2. missred

      Saw her forcing her four school/college age daughters to wear “I’m Pro-Life” t-shirts outside the Dáil a few months back. They looked like they would rather stick pins in their eyes than be anywhere near their fishwife mother at that point

      1. Jimbo

        I’m sure you know they didn’t want to be there and spoke to them? Or are you just making that up to suit your own agenda?

  6. Atticus

    So a termination is now the word used for when a pregnancy has gone full term, or not gone full term, or is actually terminated?

    Well at least she was being “really clear” on the matter and cleared up any ambiguity.

  7. Clampers Outside!

    I wonder what Youthdefence, IONA, Mullen and Mulherin are going to say now seeing as the stats on the maternal deaths of Irish women have been shown to be DOUBLE the original CSO official figures.

    Yeah, double!


    I’ve asked Yootdefence / Mullen / Mulherin & IONA what they will be saying now. Not that they should’ve ever been touting that as a reason for anti-abortion in the first place. No response as yet, don’t expect one either.

    1. Sido

      @ Clampers – It should be pointed out that the fact Ireland still apparently “beats” the UK, has a lot to do with the honest analysis of statistics.
      The UK National Health model seeks correct and standard reporting of its failures, so that it can identify poor performance “hot spots” and move to investigate and improve the reasons for failure.
      I would doubt that the Irish HSE would necessarily adopt an approach that seeks to identify reasons for failure, with such rigour.. (Just sayin)

  8. brainwashed

    This is driving me insane. These people are not pro life, they are pro insane bullshit. I am pro life and yet also pro choice as most rational people would be. See you all outside the Dail on Wedensday night.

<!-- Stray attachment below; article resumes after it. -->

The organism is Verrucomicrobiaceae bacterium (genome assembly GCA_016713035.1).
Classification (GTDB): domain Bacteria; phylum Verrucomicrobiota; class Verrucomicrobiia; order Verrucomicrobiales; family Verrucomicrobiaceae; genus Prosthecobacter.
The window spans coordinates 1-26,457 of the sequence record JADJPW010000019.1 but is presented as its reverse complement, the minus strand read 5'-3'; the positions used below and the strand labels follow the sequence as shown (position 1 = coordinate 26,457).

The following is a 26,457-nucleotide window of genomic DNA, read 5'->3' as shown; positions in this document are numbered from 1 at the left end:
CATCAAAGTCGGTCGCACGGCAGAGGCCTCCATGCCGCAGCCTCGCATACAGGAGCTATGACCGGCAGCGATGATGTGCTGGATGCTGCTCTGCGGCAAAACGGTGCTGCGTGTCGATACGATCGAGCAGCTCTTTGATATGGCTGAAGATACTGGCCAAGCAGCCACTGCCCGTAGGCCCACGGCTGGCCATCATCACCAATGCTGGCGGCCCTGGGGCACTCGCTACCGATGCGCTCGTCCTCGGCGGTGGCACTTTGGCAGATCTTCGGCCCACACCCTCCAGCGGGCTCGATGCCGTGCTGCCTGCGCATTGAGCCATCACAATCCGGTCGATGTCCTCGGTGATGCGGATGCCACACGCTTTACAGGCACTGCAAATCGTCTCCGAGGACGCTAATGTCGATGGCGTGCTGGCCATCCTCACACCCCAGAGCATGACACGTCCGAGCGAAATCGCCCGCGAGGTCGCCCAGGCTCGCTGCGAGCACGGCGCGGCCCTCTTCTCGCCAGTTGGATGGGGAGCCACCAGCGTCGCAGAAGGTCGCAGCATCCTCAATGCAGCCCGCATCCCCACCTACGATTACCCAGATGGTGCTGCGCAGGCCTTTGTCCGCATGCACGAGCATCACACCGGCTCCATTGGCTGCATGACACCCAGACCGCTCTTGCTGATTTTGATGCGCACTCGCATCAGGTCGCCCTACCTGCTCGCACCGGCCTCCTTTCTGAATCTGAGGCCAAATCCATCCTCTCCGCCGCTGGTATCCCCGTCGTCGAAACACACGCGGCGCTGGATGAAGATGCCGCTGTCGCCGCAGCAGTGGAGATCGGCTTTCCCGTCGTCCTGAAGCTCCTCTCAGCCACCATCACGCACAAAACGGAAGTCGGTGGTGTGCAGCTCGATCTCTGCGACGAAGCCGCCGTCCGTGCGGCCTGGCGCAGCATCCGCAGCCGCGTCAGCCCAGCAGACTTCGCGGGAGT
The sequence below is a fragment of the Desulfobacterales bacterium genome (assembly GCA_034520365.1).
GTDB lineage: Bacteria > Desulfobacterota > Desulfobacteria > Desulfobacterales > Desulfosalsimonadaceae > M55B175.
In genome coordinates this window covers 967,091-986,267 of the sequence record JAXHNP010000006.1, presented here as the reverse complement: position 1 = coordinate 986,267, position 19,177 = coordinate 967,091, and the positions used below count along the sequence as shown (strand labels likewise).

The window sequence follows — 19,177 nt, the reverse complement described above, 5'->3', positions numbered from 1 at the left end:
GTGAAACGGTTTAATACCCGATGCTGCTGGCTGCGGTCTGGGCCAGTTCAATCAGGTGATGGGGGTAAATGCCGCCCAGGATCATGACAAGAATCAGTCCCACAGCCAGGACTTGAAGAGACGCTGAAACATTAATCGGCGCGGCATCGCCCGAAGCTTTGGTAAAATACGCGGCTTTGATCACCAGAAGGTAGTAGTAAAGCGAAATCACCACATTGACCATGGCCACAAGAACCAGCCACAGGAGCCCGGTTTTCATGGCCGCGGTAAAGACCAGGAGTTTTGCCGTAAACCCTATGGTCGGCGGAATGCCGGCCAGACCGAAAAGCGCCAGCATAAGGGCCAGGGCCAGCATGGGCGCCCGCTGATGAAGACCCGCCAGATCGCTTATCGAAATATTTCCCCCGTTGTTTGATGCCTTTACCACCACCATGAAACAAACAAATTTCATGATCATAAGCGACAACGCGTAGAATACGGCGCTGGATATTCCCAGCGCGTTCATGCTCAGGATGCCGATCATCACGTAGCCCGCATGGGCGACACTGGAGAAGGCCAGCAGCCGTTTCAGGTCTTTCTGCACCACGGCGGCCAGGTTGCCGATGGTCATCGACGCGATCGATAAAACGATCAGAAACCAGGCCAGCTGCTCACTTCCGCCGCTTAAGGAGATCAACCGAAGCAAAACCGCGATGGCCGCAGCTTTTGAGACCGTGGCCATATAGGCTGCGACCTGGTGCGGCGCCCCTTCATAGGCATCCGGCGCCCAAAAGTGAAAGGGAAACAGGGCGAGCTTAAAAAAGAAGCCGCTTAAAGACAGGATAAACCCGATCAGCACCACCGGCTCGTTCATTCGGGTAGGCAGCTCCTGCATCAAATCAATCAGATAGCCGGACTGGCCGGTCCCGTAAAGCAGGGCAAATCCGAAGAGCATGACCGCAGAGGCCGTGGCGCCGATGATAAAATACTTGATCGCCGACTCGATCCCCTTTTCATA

9. Paul Moloney

    I’m amazed Irish anti-choicers haven’t edited Wikipedia in their determination to impose NewSpeak on us:


    “Abortion is the termination of pregnancy by the removal or expulsion from the uterus of a fetus or embryo prior to viability. An abortion can occur spontaneously, in which case it is usually called a miscarriage, or it can be purposely induced. The term abortion most commonly refers to the induced abortion of a human pregnancy.”

    Or Black’s Medical Dictionary:

    Abortion is defined as the expulsion of a
    FETUS before it is normally viable, usually before 24 weeks of pregnancy. (There are exceptionalcases nowadays in which fetuses as young as 22 weeks; gestation have survived.)

    Spontaneous abortion
    Often called mis-carriage, this may occur at any time before 28 weeks; …

  10. JD

    It might be worth pointing out that not every pro-choice supporter supports everything being said by every pro-choice proponent, just as not every pro-life supporter supports everything said by every pro-life proponent.

    Perhaps we need a 3rd grouping for “Maximizing the outcome of pregnancy for the most lives to be saved”, who’s on board?!

    1. Jess

      I don’t know, that sounds suspiciously like ‘you can’t have an abortion unless you are literally about to die otherwise’.

      Sometimes – sometimes! – abortions aren’t about saving lives, they’re just about letting a woman get on with her own life on her own terms.

  11. Steve

    Wow – just heard it there. Pretty impressive from Binchy on TV3.

    “The argument that you can draw any democratic inference….from those two referenda is bogus”.